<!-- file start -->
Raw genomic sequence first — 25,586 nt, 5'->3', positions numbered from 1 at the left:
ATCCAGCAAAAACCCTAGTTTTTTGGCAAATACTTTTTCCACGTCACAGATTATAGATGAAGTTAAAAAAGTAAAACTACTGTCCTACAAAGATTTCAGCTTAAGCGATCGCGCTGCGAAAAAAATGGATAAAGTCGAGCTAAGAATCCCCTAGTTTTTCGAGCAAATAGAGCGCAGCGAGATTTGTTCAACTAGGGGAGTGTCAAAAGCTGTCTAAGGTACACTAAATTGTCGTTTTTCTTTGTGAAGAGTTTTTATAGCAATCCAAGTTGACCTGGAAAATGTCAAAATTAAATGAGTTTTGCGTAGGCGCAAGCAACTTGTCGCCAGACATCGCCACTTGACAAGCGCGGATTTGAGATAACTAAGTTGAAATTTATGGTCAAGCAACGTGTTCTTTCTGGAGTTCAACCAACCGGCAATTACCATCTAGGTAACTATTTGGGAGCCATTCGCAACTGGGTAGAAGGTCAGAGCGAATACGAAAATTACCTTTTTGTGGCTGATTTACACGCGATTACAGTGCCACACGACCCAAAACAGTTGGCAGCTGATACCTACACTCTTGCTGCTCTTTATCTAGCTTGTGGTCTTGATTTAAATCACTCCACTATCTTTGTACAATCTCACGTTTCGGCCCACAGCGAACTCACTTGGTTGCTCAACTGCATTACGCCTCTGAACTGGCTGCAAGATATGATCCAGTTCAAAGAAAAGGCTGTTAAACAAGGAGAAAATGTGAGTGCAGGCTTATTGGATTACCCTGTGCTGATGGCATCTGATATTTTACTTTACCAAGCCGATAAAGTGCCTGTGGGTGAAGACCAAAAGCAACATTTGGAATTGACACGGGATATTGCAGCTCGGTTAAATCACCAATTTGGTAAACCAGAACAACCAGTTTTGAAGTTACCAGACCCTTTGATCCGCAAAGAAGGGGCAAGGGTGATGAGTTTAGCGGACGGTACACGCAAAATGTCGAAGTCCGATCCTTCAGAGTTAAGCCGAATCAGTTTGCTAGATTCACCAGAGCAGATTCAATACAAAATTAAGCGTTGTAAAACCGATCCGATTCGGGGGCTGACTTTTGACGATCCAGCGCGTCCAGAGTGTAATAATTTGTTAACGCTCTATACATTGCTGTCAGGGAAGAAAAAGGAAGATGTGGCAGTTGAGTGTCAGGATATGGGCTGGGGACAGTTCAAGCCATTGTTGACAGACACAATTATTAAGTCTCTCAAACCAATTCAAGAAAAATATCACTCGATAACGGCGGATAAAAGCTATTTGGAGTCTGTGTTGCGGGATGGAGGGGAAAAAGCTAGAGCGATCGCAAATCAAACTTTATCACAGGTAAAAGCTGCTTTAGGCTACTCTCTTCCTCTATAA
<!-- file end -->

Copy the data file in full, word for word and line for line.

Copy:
Raw genomic sequence first — 25,586 nt, 5'->3', positions numbered from 1 at the left:
ATCCAGCAAAAACCCTAGTTTTTTGGCAAATACTTTTTCCACGTCACAGATTATAGATGAAGTTAAAAAAGTAAAACTACTGTCCTACAAAGATTTCAGCTTAAGCGATCGCGCTGCGAAAAAAATGGATAAAGTCGAGCTAAGAATCCCCTAGTTTTTCGAGCAAATAGAGCGCAGCGAGATTTGTTCAACTAGGGGAGTGTCAAAAGCTGTCTAAGGTACACTAAATTGTCGTTTTTCTTTGTGAAGAGTTTTTATAGCAATCCAAGTTGACCTGGAAAATGTCAAAATTAAATGAGTTTTGCGTAGGCGCAAGCAACTTGTCGCCAGACATCGCCACTTGACAAGCGCGGATTTGAGATAACTAAGTTGAAATTTATGGTCAAGCAACGTGTTCTTTCTGGAGTTCAACCAACCGGCAATTACCATCTAGGTAACTATTTGGGAGCCATTCGCAACTGGGTAGAAGGTCAGAGCGAATACGAAAATTACCTTTTTGTGGCTGATTTACACGCGATTACAGTGCCACACGACCCAAAACAGTTGGCAGCTGATACCTACACTCTTGCTGCTCTTTATCTAGCTTGTGGTCTTGATTTAAATCACTCCACTATCTTTGTACAATCTCACGTTTCGGCCCACAGCGAACTCACTTGGTTGCTCAACTGCATTACGCCTCTGAACTGGCTGCAAGATATGATCCAGTTCAAAGAAAAGGCTGTTAAACAAGGAGAAAATGTGAGTGCAGGCTTATTGGATTACCCTGTGCTGATGGCATCTGATATTTTACTTTACCAAGCCGATAAAGTGCCTGTGGGTGAAGACCAAAAGCAACATTTGGAATTGACACGGGATATTGCAGCTCGGTTAAATCACCAATTTGGTAAACCAGAACAACCAGTTTTGAAGTTACCAGACCCTTTGATCCGCAAAGAAGGGGCAAGGGTGATGAGTTTAGCGGACGGTACACGCAAAATGTCGAAGTCCGATCCTTCAGAGTTAAGCCGAATCAGTTTGCTAGATTCACCAGAGCAGATTCAATACAAAATTAAGCGTTGTAAAACCGATCCGATTCGGGGGCTGACTTTTGACGATCCAGCGCGTCCAGAGTGTAATAATTTGTTAACGCTCTATACATTGCTGTCAGGGAAGAAAAAGGAAGATGTGGCAGTTGAGTGTCAGGATATGGGCTGGGGACAGTTCAAGCCATTGTTGACAGACACAATTATTAAGTCTCTCAAACCAATTCAAGAAAAATATCACTCGATAACGGCGGATAAAAGCTATTTGGAGTCTGTGTTGCGGGATGGAGGGGAAAAAGCTAGAGCGATCGCAAATCAAACTTTATCACAGGTAAAAGCTGCTTTAGGCTACTCTCTTCCTCTATAA